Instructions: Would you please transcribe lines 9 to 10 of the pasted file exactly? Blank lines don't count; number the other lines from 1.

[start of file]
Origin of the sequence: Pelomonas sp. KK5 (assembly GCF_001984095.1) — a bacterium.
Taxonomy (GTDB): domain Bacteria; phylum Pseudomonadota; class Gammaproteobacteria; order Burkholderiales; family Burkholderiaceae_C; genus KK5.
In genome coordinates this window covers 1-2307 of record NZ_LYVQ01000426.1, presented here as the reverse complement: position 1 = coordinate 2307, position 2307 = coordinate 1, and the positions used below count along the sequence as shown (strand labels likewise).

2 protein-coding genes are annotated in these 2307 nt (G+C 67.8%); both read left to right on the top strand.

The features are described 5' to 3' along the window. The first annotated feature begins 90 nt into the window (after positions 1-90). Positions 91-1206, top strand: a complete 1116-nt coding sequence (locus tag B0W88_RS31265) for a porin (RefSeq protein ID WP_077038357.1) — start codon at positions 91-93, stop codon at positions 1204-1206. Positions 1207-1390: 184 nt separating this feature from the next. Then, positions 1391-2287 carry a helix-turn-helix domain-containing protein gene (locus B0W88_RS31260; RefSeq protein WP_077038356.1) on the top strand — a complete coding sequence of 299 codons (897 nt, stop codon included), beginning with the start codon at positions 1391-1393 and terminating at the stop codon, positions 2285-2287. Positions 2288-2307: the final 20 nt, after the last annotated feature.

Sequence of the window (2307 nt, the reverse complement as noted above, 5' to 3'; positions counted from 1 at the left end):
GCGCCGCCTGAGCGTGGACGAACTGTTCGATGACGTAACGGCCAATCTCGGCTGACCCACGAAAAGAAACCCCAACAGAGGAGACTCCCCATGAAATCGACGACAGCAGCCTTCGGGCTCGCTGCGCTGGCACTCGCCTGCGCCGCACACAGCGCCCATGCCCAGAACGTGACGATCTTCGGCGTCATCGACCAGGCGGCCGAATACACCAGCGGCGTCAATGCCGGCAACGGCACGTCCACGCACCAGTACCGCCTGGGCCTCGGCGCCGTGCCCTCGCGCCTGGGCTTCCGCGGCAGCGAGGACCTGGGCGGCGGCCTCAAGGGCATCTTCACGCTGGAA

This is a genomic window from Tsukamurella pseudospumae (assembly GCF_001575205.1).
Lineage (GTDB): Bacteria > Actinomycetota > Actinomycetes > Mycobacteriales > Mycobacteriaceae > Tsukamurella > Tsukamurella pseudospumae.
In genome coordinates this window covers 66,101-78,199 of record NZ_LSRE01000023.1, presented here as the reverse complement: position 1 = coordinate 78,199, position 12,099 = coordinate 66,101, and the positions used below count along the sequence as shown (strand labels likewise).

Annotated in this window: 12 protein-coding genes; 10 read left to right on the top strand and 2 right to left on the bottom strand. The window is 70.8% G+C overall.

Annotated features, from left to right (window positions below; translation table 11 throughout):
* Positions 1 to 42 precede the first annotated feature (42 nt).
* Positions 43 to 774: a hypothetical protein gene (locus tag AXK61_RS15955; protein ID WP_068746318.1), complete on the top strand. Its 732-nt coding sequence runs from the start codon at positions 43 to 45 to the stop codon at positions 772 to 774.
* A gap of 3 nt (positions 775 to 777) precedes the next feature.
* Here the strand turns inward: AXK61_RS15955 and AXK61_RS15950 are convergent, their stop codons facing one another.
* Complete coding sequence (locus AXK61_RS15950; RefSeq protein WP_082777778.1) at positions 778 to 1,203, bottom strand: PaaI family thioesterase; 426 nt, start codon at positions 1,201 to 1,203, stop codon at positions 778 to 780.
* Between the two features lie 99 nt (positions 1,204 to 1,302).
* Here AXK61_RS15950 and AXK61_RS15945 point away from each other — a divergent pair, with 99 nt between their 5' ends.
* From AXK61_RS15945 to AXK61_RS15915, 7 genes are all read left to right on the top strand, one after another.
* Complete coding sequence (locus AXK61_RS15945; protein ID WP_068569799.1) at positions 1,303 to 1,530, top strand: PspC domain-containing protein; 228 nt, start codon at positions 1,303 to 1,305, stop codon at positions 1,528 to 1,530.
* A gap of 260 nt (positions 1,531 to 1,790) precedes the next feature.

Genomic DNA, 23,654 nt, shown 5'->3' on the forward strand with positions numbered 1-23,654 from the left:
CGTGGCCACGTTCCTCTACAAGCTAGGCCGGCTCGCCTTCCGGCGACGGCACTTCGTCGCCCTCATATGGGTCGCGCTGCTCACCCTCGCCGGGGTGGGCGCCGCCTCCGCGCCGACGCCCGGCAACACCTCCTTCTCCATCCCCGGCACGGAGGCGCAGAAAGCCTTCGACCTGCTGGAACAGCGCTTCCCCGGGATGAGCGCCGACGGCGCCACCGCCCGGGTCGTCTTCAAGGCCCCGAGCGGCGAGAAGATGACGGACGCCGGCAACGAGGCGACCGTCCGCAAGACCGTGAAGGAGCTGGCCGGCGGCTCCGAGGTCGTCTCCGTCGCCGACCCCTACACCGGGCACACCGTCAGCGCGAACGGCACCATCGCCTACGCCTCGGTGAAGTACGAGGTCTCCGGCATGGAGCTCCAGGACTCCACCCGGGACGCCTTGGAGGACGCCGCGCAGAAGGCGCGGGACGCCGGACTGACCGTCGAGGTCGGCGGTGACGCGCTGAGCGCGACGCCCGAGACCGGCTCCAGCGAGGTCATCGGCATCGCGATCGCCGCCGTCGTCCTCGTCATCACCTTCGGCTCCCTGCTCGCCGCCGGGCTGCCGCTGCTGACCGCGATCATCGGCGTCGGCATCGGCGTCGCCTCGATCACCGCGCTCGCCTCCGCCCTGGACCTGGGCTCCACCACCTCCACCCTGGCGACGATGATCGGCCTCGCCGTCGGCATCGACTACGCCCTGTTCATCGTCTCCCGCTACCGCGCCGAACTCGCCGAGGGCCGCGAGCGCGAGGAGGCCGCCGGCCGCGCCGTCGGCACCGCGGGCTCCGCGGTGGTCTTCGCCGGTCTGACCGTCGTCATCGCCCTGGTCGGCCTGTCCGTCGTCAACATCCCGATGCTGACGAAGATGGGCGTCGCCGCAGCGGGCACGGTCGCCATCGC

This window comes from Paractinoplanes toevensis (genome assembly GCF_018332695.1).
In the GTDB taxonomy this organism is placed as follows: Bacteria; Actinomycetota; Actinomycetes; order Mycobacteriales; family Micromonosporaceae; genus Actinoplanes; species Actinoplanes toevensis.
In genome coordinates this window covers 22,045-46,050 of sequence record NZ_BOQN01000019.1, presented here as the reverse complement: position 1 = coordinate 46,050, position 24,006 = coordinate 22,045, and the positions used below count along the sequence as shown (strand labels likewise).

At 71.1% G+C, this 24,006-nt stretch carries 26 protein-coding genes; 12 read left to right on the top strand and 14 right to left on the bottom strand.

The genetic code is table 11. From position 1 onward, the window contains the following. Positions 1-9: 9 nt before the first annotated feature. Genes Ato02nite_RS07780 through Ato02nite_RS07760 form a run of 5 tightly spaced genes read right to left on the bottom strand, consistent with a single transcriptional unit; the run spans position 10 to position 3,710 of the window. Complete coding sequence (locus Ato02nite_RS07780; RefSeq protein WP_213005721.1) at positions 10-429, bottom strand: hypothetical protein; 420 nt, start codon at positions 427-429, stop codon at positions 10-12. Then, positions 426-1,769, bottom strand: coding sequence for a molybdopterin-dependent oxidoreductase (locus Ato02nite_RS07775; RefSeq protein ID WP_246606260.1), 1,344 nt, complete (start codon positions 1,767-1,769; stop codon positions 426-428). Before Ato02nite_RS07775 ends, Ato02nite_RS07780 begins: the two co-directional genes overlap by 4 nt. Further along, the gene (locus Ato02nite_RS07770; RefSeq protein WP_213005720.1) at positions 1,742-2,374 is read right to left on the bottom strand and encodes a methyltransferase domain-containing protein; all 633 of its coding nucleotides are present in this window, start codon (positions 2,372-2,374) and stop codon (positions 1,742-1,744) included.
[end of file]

Lineage (GTDB): Bacteria > Actinomycetota > Actinomycetes > Mycobacteriales > Mycobacteriaceae > Tsukamurella > Tsukamurella pseudospumae.
In genome coordinates this window covers 66,101-78,199 of record NZ_LSRE01000023.1, presented here as the reverse complement: position 1 = coordinate 78,199, position 12,099 = coordinate 66,101, and the positions used below count along the sequence as shown (strand labels likewise).